Best brewer? Is this the one?

v60
brewing

#41

Well … its a multitool … you can use it for pourover, immersion style, and cold drip, and it has a scale in the base connected vis bluetooth with an app.
That is some badic summary.

And … it looks really goood :wink:


#42

I was just reading about the (very old) Nel Drip system (the first time I have heard of it). Seems it has been used for a long time in Japan and some coffee shops over there swear by it.

Apparently it produces very good coffee.

For example it is used at the Münch in Osaka Japan to produce coffee that costs $900 per cup — made from 22 year aged beans and coffee is then processed in wooden barrels (not clear how long it stays in the barrel). Apparently the brewing process for the single cup takes over an hour (or maybe up to 4 hours it is not clear).

https://matchmadecoffee.com/the-munch-coffee-in-japan-costs-900/

And this video also shows the shop and owner at 6:50


#43

I’ve never used it, but I like the concept of the Breville Oracle

@jmuir2009 I’ve seen that video and I love the cups from the kindergarten teacher who turned barista.


#44

Interesting Kickstarter project???


#45

OH MY God, I now understand why the decent espresso machine is like at least three evolutions beyond every other coffee-making machine out there (except maybe the bkon). But as espresso machines go, it is simply incomparable to any other machine. I think I’ll have to get one (although it may be a few years). It would be worth it just to be able to learn about the effects of discrete variables over which no other machine can offer control. My recent experience has taught me a lot about coffee, and when I just happened to remember the decent espresso machine existed a few days ago, and I looked into it again, I realized it is so much better than anything else out there.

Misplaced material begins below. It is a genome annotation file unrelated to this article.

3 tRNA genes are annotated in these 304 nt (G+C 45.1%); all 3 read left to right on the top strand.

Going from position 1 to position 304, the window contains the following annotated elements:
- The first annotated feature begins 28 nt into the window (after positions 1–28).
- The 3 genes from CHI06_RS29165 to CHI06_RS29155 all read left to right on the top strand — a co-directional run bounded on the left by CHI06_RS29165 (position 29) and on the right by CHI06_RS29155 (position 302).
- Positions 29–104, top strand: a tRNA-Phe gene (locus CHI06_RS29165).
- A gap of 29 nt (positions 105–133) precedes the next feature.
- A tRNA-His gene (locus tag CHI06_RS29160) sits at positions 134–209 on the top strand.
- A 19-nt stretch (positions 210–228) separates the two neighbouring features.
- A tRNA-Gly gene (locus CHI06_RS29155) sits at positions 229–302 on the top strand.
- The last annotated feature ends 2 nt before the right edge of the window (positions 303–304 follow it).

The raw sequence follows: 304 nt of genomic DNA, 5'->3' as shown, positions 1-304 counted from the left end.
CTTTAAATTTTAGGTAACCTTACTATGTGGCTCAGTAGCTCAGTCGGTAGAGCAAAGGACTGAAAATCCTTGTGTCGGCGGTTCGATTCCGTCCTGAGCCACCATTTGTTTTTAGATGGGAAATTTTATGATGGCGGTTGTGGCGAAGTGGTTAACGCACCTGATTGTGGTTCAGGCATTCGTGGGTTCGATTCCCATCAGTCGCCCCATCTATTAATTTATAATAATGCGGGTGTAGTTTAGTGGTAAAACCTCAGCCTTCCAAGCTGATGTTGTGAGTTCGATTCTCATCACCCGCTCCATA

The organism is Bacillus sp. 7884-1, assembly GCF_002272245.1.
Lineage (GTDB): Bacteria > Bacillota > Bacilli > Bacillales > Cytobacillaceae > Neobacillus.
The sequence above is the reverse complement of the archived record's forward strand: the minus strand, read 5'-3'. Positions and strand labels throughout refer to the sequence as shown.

About a year ago, I decided my coffee obsession wasn’t taking up enough of my life, so I got a part-time job as a barista. It’s a busy shop, and I probably make about 150 shots of espresso on an average day. It has proven to be pretty much what I wanted - a long-term exposure to the everyday realities of coffee quality and what I can do to improve them (at least for myself if not others). I quickly developed a reputation as the coffee guy by talking about coffee whenever possible, doing fancy distribution techniques, using only the naked portafilters while crouching over to look at every shot pull, and of course bringing in my own roasts. I also work at the roastery occasionally (it’s a small chain of specialty cafes that roasts its own coffee). The company’s espresso machines are all older la marzoccos - the one I’ve used the most is either a GB5 or something very similar to it. Anyway, I now have a lot of experience of what it’s like in specialty coffee (most of it is still pretty bad), and what it’s like to make espresso in a fairly traditional way.